Al-Qanṭara, Vol 35, No 1 (2014)

La destrucción de libros por los tradicionistas


https://doi.org/10.3989/alqantara.2014.009

Christopher Melchert
University of Oxford, Reino Unido

Resumen


Este artículo ofrece una panorámica de la destrucción de libros especialmente por parte de los tradicionistas (compiladores, transmisores, críticos del hadiz), especialmente en el siglo IX de la era cristiana y antes, que sirve como una adenda al estudio (en curso de publicación) de Omar Ali de Unzaga sobre la quema
de libros en el islam. La destrucción de libros a causa de la desconfianza hacia la transmisión escrita ha sido analizada en profundidad por Michael Cook. Lo que me interesa añadir a la investigación previa son algunos ejemplos adicionales, unas breves consideraciones sobre la destrucción de libros en pro de la ortodoxia, y una mejor presentación de las razones piadosas para destruir libros, razones que tenían mucho que ver con la desconfianza no tanto de poner escrito el hadiz, sino de enseñarlo, en tanto que tentación para caer en la vanidad y distracción de asuntos más importantes.

Palabras clave


Destrucción de libros; desconfianza hacia la transmisión escrita; tradicionistas; enseñanza del hadiz

Texto completo:


PDF

Referencias


Abbott, Nabia, Studies in Arabic literary papyri 2: Qur'anic commentary and tradition, Chicago, University of Chicago Press, 1967, University of Chicago Oriental Institute publications, 76.

Abū Bakr ibn Laṭīf Kāfī, Manhaj al-imām Aḥmad fī l-ta'līl, Muḥammad 'Abd al-Nabī (ed.), Beirut, Dār Ibn Ḥazm, 1426/2005.

Berg, Herbert, The development of exegesis in early Islam, Richmond, Surrey, Curzon, 2000, Curzon studies in the Qur'ān.

Brockopp, Jonathan, "Rereading the history of early Ma liki jurisprudence," Journal of the American Oriental Society, 118 (1998), pp. 233-238. http://dx.doi.org/10.2307/605894

Brown, Jonathan A.C., Hadith, Oxford, Oneworld, 2009, Foundations of Islam.

Cook, Michael, "The opponents of the writing of tradition in early Islam," Arabica, 44 (1997), pp. 437-530. http://dx.doi.org/10.1163/1570058972582317

Crone, Patricia, "What do we actually know about Mohammed?," openDemocracy, 10 June 2008, available at http://www.opendemocracy.net/faitheurope_islam/mohammed_3866.jsp (accessed 25 February 2014).

Dickinson, Eerik, The development of early Sunnite h adi th criticism, Leiden, Brill, 2001, Islamic history and civilization, Studies and texts, 38.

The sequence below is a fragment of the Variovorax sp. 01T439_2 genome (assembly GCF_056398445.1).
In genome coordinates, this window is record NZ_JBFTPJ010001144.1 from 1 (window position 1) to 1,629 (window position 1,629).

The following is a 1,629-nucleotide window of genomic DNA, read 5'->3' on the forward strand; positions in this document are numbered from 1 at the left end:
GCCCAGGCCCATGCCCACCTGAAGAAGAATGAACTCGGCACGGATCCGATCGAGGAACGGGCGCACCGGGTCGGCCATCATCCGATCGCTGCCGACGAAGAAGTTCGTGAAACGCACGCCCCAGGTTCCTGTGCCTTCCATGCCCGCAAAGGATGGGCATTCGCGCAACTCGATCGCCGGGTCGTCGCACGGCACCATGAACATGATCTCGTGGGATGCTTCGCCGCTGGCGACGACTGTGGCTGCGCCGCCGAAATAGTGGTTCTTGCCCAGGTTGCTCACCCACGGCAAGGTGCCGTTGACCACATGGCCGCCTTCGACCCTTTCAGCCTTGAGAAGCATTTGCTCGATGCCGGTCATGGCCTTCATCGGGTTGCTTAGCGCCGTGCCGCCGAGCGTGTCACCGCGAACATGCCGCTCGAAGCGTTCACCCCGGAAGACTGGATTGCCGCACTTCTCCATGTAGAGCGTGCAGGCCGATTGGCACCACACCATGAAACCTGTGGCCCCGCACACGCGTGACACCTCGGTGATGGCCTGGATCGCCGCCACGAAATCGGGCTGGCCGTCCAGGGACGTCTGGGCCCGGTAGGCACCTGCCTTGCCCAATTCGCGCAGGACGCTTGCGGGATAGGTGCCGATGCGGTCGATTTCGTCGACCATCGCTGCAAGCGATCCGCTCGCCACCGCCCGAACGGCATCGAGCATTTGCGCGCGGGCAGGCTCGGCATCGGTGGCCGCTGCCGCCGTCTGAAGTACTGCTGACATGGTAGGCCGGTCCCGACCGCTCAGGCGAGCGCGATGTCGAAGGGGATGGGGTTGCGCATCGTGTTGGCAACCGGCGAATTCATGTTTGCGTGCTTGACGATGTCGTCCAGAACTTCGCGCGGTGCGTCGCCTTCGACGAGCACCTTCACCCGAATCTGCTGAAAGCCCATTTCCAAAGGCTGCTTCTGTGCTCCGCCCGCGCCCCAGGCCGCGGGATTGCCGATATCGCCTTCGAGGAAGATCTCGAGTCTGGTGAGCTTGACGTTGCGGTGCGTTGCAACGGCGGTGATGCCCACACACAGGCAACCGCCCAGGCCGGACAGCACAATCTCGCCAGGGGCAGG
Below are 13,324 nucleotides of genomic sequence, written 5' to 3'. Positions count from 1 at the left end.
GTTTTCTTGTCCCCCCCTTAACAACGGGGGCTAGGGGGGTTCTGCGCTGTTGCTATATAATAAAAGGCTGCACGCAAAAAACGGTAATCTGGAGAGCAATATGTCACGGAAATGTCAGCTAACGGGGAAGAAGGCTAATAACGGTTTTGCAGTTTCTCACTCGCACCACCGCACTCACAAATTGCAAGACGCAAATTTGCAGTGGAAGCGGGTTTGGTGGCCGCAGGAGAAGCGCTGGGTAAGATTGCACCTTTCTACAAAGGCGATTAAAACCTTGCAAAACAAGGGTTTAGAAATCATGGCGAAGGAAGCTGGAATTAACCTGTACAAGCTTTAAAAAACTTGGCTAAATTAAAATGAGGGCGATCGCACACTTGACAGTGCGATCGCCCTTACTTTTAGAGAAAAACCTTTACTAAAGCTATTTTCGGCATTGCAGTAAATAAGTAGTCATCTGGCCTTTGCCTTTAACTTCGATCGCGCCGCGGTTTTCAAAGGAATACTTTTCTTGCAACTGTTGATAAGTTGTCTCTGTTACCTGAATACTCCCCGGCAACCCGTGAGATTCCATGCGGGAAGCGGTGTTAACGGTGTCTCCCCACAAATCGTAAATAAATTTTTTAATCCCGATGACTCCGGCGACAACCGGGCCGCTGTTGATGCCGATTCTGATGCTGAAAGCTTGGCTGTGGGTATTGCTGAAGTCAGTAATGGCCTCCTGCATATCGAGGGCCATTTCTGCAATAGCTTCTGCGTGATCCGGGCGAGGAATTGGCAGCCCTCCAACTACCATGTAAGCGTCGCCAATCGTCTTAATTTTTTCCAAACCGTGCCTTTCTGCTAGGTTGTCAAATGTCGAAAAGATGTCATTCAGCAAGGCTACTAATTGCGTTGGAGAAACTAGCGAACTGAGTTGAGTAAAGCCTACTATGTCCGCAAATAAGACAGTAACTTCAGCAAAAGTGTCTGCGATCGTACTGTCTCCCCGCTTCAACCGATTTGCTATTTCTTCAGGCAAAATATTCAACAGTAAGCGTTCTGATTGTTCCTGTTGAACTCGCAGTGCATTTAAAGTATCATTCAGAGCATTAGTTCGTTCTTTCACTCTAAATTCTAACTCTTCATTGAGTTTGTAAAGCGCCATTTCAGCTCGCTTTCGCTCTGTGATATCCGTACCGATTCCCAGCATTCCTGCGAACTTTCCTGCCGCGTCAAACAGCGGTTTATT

Dutton, Yasin, The origins of Islamic law, Richmond, Curzon, 1999, Culture and civilization in the Middle East. Goody, Jack and Watson, Ian, "The consequences of literacy," Comparative studies in history and society, 5 (1962-3), pp. 304-345.

Günther, Sebastian, "Praise to the book! Al-Jāḥiẓ and Ibn Qutaybah on the excellence of the written word in medieval Islam," Jerusalem studies in Arabic and Islam, 32 (2006), pp. 125-143.

Judd, Steven C., Religious scholars and the Umayyads, Abingdon, Routledge, 2014, Culture and civilization in the Middle East, 40.

Melchert, Christopher, Ahmad ibn Hanbal, Oxford, Oneworld, 2006.

Melchert, Christopher, "Early renunciants as ḥadīth transmitters," The Muslim world, 92 (2002), pp. 407-418. http://dx.doi.org/10.1111/j.1478-1913.2002.tb03750.x

Motzki, Harald, "Dating Muslim traditions," Arabica, 52 (2005), pp. 204-253. http://dx.doi.org/10.1163/1570058053640349

Motzki, Harald, The origins of Islamic jurisprudence, Marion H. Katz (trans.), Leiden, Brill, 2002, Islamic history and civilization, studies and texts, 41.

Ong, Walter J., Orality and literacy, New York, Routledge, 1982. al-Qāḍī, Wadād, "Scholars and their books: a peculiar view from the fifth/eleventh century," Journal of the American Oriental Society, 124 (2004), pp. 627-640.

Rosenthal, Franz, "Of making many books there is no end," in George N. Atiyeh (ed.), The book in the Islamic world, Albany, State University of New York Press, 1995, pp. 33-55.

Schoeler, Gregor, "Die Frage der schriftlichen oder mündlichen Überlieferung der Wissenschaften im frühen Islam," Der Islam, 62 (1985), pp. 201-230. http://dx.doi.org/10.1515/islm.1985.62.2.201

Schoeler, Gregor, "Schreiben und Veröffentlichen. Zu Verwendung und Funktion der Schrift in den ersten islamischen Jahrhunderten," Der Islam, 69 (1992), pp. 1-43. http://dx.doi.org/10.1515/islm.1992.69.1.1

Schoeler, Gregor, The genesis of literature in Islam: from the aural to the read, Shawkat M. Toorawa (rev. and trans.), Edinburgh, Edinburgh University Press, 2009, The new Edinburgh Islamic surveys.

Schoeler, Gregor, The oral and the written in early Islam, Uwe Vagelpohl (trans.), James E. Montgomery (ed.), London, Routledge, 2006, Routledge series in Middle Eastern literatures, 13.

Sezgin, Fuat, Geschichte des arabischen Schrifttums, Leiden, E.J. Brill, 1967-2000, 11 vols.

Speight, Marston, "A look at variant readings in the ḥadīth, " Der Islam, 77 (2000), pp. 169-179.

Speight, Marston, "Narrative structures in the Ḥadīth," Journal of Near Eastern studies, 59 (2000), pp. 265-271. http://dx.doi.org/10.1086/468861

Speight, Marston, "Rhetorical argumentation in the hadith literature of Islam," Semeia, 64 (1993), pp. 73-92.

'Umar, Bashi r 'Ali, Manhaj al-imām Aḥmad fī i'lāl al-ḥadīth, Riyadh, Waqf al-Salām al-Khayrī, 1425/2005, Silsilat al-iṣdārāt al-'ilmīyah, 2, 2 vols.




Copyright (c) 2014 Consejo Superior de Investigaciones Científicas (CSIC)

Licencia de Creative Commons
Esta obra está bajo una licencia de Creative Commons Reconocimiento 4.0 Internacional.


Contacte con la revista alqantara.cchs@cchs.csic.es

Soporte técnico soporte.tecnico.revistas@csic.es